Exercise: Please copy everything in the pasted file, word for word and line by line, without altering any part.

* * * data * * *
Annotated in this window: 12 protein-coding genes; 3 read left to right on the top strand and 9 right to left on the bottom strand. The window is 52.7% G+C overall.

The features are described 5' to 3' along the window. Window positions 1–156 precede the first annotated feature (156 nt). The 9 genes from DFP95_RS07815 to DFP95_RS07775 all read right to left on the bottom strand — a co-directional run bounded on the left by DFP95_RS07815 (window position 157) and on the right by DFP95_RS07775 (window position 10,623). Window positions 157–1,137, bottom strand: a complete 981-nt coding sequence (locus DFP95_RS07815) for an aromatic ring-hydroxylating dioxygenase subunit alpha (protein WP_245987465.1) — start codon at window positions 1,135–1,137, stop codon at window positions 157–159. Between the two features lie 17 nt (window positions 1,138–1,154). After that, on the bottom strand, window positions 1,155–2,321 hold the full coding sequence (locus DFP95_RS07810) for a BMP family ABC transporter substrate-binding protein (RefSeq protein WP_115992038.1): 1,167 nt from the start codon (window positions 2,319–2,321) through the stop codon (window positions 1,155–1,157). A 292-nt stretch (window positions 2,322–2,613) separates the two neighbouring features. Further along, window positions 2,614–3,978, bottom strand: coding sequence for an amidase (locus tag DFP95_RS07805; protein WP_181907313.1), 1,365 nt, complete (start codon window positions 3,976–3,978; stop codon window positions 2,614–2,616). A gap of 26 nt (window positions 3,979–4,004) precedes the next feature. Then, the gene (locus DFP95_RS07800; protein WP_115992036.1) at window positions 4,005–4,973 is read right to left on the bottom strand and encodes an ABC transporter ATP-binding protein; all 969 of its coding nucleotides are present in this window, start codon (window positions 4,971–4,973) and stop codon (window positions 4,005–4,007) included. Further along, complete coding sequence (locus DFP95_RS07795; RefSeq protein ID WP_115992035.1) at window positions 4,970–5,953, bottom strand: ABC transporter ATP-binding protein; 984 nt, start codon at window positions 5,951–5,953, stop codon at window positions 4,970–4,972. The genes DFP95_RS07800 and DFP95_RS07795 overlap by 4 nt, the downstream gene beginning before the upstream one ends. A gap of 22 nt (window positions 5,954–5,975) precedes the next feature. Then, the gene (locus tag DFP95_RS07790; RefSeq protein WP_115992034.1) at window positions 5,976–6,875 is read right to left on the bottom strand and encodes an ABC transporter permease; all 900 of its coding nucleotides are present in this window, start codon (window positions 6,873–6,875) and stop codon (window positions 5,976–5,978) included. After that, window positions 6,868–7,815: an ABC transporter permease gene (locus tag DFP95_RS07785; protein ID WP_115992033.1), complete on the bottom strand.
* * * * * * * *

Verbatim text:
Annotated in this window: 12 protein-coding genes; 3 read left to right on the top strand and 9 right to left on the bottom strand. The window is 52.7% G+C overall.

The features are described 5' to 3' along the window. Window positions 1–156 precede the first annotated feature (156 nt). The 9 genes from DFP95_RS07815 to DFP95_RS07775 all read right to left on the bottom strand — a co-directional run bounded on the left by DFP95_RS07815 (window position 157) and on the right by DFP95_RS07775 (window position 10,623). Window positions 157–1,137, bottom strand: a complete 981-nt coding sequence (locus DFP95_RS07815) for an aromatic ring-hydroxylating dioxygenase subunit alpha (protein WP_245987465.1) — start codon at window positions 1,135–1,137, stop codon at window positions 157–159. Between the two features lie 17 nt (window positions 1,138–1,154). After that, on the bottom strand, window positions 1,155–2,321 hold the full coding sequence (locus DFP95_RS07810) for a BMP family ABC transporter substrate-binding protein (RefSeq protein WP_115992038.1): 1,167 nt from the start codon (window positions 2,319–2,321) through the stop codon (window positions 1,155–1,157). A 292-nt stretch (window positions 2,322–2,613) separates the two neighbouring features. Further along, window positions 2,614–3,978, bottom strand: coding sequence for an amidase (locus tag DFP95_RS07805; protein WP_181907313.1), 1,365 nt, complete (start codon window positions 3,976–3,978; stop codon window positions 2,614–2,616). A gap of 26 nt (window positions 3,979–4,004) precedes the next feature. Then, the gene (locus DFP95_RS07800; protein WP_115992036.1) at window positions 4,005–4,973 is read right to left on the bottom strand and encodes an ABC transporter ATP-binding protein; all 969 of its coding nucleotides are present in this window, start codon (window positions 4,971–4,973) and stop codon (window positions 4,005–4,007) included. Further along, complete coding sequence (locus DFP95_RS07795; RefSeq protein ID WP_115992035.1) at window positions 4,970–5,953, bottom strand: ABC transporter ATP-binding protein; 984 nt, start codon at window positions 5,951–5,953, stop codon at window positions 4,970–4,972. The genes DFP95_RS07800 and DFP95_RS07795 overlap by 4 nt, the downstream gene beginning before the upstream one ends. A gap of 22 nt (window positions 5,954–5,975) precedes the next feature. Then, the gene (locus tag DFP95_RS07790; RefSeq protein WP_115992034.1) at window positions 5,976–6,875 is read right to left on the bottom strand and encodes an ABC transporter permease; all 900 of its coding nucleotides are present in this window, start codon (window positions 6,873–6,875) and stop codon (window positions 5,976–5,978) included. After that, window positions 6,868–7,815: an ABC transporter permease gene (locus tag DFP95_RS07785; protein ID WP_115992033.1), complete on the bottom strand.